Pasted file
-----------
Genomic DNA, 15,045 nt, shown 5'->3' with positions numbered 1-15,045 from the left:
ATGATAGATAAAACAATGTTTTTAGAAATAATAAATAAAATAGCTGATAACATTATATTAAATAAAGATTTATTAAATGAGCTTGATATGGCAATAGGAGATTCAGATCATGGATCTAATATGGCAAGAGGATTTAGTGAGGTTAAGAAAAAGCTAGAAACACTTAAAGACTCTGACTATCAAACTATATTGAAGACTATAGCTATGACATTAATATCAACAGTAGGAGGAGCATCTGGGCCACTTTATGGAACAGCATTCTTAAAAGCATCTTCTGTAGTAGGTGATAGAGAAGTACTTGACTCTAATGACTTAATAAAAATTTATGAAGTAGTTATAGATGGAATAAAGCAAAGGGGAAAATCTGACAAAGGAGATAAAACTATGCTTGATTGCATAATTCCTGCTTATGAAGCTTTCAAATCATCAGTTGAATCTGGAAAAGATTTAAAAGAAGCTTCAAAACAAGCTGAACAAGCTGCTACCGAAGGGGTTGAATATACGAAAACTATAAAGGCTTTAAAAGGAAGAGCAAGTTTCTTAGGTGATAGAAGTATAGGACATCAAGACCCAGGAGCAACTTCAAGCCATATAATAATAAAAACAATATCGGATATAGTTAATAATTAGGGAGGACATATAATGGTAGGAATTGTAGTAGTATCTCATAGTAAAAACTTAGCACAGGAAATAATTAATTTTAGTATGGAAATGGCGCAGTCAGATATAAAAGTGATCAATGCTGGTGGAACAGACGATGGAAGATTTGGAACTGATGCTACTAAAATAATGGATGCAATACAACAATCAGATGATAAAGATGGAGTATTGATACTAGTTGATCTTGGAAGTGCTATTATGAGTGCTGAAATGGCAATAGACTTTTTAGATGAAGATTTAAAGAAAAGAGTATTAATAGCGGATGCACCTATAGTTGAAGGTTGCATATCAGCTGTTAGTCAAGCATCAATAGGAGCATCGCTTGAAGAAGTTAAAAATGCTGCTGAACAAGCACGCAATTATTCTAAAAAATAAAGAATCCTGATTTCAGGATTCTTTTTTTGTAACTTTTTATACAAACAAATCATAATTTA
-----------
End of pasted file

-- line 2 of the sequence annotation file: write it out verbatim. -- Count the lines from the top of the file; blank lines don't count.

ATGATAGATAAAACAATGTTTTTAGAAATAATAAATAAAATAGCTGATAACATTATATTAAATAAAGATTTATTAAATGAGCTTGATATGGCAATAGGAGATTCAGATCATGGATCTAATATGGCAAGAGGATTTAGTGAGGTTAAGAAAAAGCTAGAAACACTTAAAGACTCTGACTATCAAACTATATTGAAGACTATAGCTATGACATTAATATCAACAGTAGGAGGAGCATCTGGGCCACTTTATGGAACAGCATTCTTAAAAGCATCTTCTGTAGTAGGTGATAGAGAAGTACTTGACTCTAATGACTTAATAAAAATTTATGAAGTAGTTATAGATGGAATAAAGCAAAGGGGAAAATCTGACAAAGGAGATAAAACTATGCTTGATTGCATAATTCCTGCTTATGAAGCTTTCAAATCATCAGTTGAATCTGGAAAAGATTTAAAAGAAGCTTCAAAACAAGCTGAACAAGCTGCTACCGAAGGGGTTGAATATACGAAAACTATAAAGGCTTTAAAAGGAAGAGCAAGTTTCTTAGGTGATAGAAGTATAGGACATCAAGACCCAGGAGCAACTTCAAGCCATATAATAATAAAAACAATATCGGATATAGTTAATAATTAGGGAGGACATATAATGGTAGGAATTGTAGTAGTATCTCATAGTAAAAACTTAGCACAGGAAATAATTAATTTTAGTATGGAAATGGCGCAGTCAGATATAAAAGTGATCAATGCTGGTGGAACAGACGATGGAAGATTTGGAACTGATGCTACTAAAATAATGGATGCAATACAACAATCAGATGATAAAGATGGAGTATTGATACTAGTTGATCTTGGAAGTGCTATTATGAGTGCTGAAATGGCAATAGACTTTTTAGATGAAGATTTAAAGAAAAGAGTATTAATAGCGGATGCACCTATAGTTGAAGGTTGCATATCAGCTGTTAGTCAAGCATCAATAGGAGCATCGCTTGAAGAAGTTAAAAATGCTGCTGAACAAGCACGCAATTATTCTAAAAAATAAAGAATCCTGATTTCAGGATTCTTTTTTTGTAACTTTTTATACAAACAAATCATAATTTA